generate in the future — will eventually bring on pumpkins and mice. But they nevertheless hate to miss a single minute of what is one helluva party. Therefore, the giddy participants all plan to leave just seconds before midnight. There’s a problem, though: They are dancing in a room in which the clocks have no hands.”
BerkshireHathaway 2000 Chairman’s Letter
- [The perfect amount of money to leave children is] enough money so that they would feel they could do anything, but not so much that they could do nothing. 
- I don’t have a problem with guilt about money. The way I see it is that my money represents an enormous number of claim checks on society. It’s like I have these little pieces of paper that I can turn into consumption. If I wanted to, I could hire 10,000 people to do nothing but paint my picture every day for the rest of my life. And the GNP would go up. But the utility of the product would be zilch, and I would be keeping those 10,000 people from doing AIDS research, or teaching, or nursing. I don’t do that though. I don’t use very many of those claim checks. There’s nothing material I want very much. And I’m going to give virtually all of those claim checks to charity when my wife and I die.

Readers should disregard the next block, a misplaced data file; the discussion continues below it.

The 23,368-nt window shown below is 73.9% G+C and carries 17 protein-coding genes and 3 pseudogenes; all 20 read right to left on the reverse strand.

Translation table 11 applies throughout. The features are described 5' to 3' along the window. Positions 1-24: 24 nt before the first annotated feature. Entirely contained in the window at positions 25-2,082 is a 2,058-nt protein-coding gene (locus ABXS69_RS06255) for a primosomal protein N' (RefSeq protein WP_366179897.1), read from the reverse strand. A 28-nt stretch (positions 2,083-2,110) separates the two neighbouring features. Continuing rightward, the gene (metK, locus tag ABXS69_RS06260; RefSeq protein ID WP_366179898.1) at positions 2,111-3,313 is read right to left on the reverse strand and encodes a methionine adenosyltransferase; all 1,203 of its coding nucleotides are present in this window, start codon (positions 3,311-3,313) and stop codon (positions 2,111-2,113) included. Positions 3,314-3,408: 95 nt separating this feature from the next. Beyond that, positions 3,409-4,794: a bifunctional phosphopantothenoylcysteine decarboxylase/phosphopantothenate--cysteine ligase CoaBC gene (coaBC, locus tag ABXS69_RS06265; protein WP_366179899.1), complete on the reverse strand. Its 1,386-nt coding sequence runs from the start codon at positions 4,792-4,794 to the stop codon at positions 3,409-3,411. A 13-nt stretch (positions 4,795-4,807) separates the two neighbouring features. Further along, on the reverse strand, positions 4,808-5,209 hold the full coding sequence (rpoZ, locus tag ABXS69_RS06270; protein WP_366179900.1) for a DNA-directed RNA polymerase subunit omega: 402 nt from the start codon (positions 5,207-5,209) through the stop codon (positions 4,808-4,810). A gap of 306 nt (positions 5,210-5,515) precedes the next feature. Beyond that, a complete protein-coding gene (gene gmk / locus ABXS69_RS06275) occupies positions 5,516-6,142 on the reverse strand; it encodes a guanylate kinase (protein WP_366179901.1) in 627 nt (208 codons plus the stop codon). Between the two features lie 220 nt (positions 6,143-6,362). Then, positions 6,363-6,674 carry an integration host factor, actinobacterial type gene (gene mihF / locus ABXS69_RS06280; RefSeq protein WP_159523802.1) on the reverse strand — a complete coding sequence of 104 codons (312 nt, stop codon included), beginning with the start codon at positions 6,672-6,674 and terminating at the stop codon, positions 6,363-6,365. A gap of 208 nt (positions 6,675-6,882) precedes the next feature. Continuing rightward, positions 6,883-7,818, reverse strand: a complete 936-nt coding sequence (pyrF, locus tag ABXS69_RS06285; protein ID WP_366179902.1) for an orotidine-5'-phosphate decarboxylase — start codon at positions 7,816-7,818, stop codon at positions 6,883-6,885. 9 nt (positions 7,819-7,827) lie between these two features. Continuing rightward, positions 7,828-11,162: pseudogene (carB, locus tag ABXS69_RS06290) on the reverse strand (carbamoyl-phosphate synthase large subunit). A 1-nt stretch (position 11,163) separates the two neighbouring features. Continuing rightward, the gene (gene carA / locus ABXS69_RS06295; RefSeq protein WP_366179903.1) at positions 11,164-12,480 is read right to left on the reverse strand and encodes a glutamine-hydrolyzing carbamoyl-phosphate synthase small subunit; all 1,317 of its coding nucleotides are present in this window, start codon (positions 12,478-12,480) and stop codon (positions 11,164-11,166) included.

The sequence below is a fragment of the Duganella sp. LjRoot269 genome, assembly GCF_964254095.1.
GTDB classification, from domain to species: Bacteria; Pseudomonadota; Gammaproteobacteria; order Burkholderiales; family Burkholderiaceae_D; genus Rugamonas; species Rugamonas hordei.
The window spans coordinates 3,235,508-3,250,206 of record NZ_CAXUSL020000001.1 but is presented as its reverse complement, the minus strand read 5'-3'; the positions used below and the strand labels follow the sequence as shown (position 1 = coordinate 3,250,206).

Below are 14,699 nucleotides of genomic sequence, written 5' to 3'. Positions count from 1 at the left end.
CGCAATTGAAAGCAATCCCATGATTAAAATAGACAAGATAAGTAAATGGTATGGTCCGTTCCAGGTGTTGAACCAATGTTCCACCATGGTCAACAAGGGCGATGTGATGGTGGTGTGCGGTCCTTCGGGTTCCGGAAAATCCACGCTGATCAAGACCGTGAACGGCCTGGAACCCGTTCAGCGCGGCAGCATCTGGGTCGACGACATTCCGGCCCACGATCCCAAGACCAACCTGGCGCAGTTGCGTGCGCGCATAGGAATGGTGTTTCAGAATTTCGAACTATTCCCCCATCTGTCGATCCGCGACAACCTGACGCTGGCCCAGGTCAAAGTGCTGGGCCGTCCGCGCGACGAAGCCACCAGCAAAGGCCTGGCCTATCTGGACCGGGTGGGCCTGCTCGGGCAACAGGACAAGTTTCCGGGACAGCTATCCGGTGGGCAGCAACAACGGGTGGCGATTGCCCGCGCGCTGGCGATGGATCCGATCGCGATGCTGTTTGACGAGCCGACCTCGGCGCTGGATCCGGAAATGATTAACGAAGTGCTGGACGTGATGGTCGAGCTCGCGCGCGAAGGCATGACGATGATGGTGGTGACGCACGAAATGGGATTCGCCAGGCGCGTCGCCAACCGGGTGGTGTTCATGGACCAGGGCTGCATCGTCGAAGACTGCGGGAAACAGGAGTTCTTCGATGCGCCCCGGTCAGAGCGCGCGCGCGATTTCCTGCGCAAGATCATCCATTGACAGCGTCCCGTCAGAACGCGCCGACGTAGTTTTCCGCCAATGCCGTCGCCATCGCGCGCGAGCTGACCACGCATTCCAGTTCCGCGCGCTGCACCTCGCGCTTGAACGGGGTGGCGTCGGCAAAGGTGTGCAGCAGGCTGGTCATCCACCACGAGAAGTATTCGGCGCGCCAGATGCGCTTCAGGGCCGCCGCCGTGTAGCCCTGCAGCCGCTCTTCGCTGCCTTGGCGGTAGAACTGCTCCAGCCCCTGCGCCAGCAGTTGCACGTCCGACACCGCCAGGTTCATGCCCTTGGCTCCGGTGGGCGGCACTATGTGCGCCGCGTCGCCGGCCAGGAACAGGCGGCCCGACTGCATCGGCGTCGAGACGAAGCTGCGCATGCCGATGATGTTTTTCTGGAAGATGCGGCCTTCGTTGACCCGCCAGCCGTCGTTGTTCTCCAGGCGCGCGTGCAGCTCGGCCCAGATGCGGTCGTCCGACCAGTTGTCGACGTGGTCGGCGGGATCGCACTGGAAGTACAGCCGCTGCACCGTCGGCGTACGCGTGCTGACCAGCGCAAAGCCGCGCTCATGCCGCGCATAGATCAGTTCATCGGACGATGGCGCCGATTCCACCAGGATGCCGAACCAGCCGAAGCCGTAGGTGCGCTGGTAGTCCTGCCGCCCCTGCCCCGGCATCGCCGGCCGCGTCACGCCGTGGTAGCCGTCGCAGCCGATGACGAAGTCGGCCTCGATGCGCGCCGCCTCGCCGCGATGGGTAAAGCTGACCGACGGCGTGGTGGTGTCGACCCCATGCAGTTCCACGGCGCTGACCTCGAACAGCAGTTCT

- [Gold] gets dug out of the ground inAfrica, or someplace. Then we melt it down, dig another hole, bury it again and pay people to stand around guarding it. It has no utility. Anyone watching from Mars would be scratching their head.
- If I was running $1 million today, or $10 million for that matter, I’d be fully invested. Anyone who says that size does not hurt investment performance is selling. The highest rates of return I’ve ever achieved were in the 1950s. I killed the Dow. You ought to see the numbers. But I was investing peanuts then. It’s a huge structural advantage not to have a lot of money. I think I could make you 50% a year on $1 million. No, I know I could. I guarantee that.
- The line separating investment and speculation, which is never bright and clear, becomes blurred still further when most market participants have recently enjoyed triumphs. Nothing sedates rationality like large doses of effortless money. After a heady experience of that kind, normally sensible people drift into behavior akin to that of Cinderella at the ball. They know that overstaying the festivities — that is, continuing to speculate in companies that have gigantic valuations relative to the cash they are likely to generate in the future — will eventually bring on pumpkins and mice. But they nevertheless hate to miss a single minute of what is one helluva party. Therefore, the giddy participants all plan to leave just seconds before midnight. There’s a problem, though: They are dancing in a room in which the clocks have no hands.
- You only find out who is swimming naked when the tide goes out.
- Someone’s sitting in the shade today because someone planted a tree a long time ago.
- Investors should remember that excitement and expenses are their enemies. And if they insist on trying to time their participation in equities, they should try to be fearful when others are greedy and greedy when others are fearful.